Ist, In some sense it may be viewed as directed even to sinners who are dead in trespasses and sins, whom Christ hath a mind to quicken by his kindly voice in the gospel : “ You hath he quickened who were dead in trespasses and sins,” Eph. ii. 1. It is true, it is not the immediate intent of this text to call the unconvert. ed; yet it may be useful for engaging and bringing in strangers to Christ, as well as for recovering and rousing these that are brought in already. He speaks to sinners, that are the objects of his benevolence and good will, as well as he speaks to saints, that are already the objects of his complacence and delight. Even as the sacramental supper, though it is not, in its immediate design, a converting ordinance, for bringing in sinners ; but a confirming one, for establishing saints; yet God may bliss a sacramental occasion, as often he has done, for bringing in strangers to a saving acquaintance with Christ. Thus the call given to Christ's dull and drowzy bride, to rise and come away to him, may be useful for rousing dead sinners out of their natural security : yea, the general call of God in the gospel being directed to mankind sinners, on account of his PHILANTHROPIA, Philanthropy, or mankind love, Tit. iii. 4. may be supposed to be in these terms, “ My love, my fair one, rise, and come away : for he calls them by names which are not their natural names, when he is courting their heart; but courting them by kindly and winning names, which will be truly applicable to them, whenever they answer his call.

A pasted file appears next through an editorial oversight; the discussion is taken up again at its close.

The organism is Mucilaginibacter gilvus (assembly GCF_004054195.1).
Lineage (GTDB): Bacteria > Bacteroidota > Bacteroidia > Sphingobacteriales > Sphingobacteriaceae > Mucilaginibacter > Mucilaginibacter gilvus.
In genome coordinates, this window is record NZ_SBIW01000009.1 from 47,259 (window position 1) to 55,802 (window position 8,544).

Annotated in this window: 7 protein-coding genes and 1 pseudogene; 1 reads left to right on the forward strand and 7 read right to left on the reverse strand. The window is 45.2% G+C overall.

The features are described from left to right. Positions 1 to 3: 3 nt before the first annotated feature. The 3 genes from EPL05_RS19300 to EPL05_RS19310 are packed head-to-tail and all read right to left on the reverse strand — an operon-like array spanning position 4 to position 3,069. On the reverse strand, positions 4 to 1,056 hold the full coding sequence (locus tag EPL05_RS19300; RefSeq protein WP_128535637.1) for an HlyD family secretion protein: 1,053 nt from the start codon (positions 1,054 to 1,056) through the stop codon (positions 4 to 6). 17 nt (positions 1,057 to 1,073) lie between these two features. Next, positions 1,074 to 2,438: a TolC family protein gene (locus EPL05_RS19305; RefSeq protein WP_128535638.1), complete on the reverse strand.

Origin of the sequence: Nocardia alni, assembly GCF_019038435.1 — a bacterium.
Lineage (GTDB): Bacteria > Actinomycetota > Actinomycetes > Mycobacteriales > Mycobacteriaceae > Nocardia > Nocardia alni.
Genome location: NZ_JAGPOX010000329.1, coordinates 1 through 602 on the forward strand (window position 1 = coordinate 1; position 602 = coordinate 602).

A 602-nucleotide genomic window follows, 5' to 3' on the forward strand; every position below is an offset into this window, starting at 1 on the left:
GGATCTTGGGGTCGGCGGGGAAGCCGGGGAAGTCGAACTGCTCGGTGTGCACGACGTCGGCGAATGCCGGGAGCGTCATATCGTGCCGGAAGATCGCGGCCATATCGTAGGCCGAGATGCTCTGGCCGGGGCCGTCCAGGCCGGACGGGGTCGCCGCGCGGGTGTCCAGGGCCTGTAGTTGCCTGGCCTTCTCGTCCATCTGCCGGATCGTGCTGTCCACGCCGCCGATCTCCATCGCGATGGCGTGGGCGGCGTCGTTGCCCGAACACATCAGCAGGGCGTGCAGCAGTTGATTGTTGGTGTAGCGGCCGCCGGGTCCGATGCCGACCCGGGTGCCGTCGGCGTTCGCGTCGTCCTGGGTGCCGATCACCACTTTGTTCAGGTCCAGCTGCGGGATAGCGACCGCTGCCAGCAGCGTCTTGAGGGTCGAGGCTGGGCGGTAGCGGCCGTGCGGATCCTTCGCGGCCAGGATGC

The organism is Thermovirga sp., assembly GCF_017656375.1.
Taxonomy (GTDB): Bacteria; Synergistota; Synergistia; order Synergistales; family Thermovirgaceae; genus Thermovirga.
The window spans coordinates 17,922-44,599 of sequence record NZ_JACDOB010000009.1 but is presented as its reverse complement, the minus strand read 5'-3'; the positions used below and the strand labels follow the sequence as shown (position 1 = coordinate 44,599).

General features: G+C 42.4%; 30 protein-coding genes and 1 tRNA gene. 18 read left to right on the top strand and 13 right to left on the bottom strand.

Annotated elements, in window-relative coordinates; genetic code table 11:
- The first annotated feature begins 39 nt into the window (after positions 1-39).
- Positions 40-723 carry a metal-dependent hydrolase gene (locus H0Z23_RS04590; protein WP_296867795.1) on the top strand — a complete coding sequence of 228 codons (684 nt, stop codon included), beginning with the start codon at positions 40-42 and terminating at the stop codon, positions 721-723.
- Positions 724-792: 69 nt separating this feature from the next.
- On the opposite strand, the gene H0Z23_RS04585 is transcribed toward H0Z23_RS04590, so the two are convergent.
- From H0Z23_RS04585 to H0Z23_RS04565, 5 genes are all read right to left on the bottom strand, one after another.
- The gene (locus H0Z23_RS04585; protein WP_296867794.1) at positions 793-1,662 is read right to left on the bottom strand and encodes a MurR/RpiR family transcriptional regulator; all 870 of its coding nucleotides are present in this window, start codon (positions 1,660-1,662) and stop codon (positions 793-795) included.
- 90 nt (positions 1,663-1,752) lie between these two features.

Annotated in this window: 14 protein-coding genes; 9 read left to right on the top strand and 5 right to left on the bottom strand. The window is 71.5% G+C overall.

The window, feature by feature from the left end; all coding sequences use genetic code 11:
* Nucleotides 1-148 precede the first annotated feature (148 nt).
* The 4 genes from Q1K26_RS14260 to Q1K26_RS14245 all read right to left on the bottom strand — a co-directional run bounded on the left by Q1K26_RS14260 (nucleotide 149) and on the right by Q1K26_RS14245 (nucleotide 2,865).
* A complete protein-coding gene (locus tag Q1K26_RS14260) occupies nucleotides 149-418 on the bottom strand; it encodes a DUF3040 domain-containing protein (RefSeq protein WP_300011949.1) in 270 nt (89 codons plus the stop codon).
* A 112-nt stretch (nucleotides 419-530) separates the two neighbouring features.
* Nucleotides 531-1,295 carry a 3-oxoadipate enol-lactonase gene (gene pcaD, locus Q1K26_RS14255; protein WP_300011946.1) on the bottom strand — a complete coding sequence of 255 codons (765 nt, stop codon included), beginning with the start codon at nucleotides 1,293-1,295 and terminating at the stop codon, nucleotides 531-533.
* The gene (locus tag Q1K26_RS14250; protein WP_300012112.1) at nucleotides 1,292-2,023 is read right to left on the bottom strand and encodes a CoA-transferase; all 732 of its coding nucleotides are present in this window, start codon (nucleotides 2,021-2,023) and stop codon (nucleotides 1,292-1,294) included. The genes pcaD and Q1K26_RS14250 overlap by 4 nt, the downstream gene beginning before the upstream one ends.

There are two sorts of names he gives men whom he courts : 1. Some names from what they are in thiemselves : 2. Some names from what they are in his purpose and design.
1. The names he gives them as secure sinners, lying sleeping in their natural estate. In this respect he calls them children of disobedience; children of wrath ; a generation of vipers; stout-hearted sinners and far from righteousness; ignorant creatures, not knowing that they are poor and miserable, wretched, blind, and naked. By many such names as these they are called in scripture, pointing out what they are by nature : and what a dreadful wrath they are obnoxious to, by the curse of the law they are under.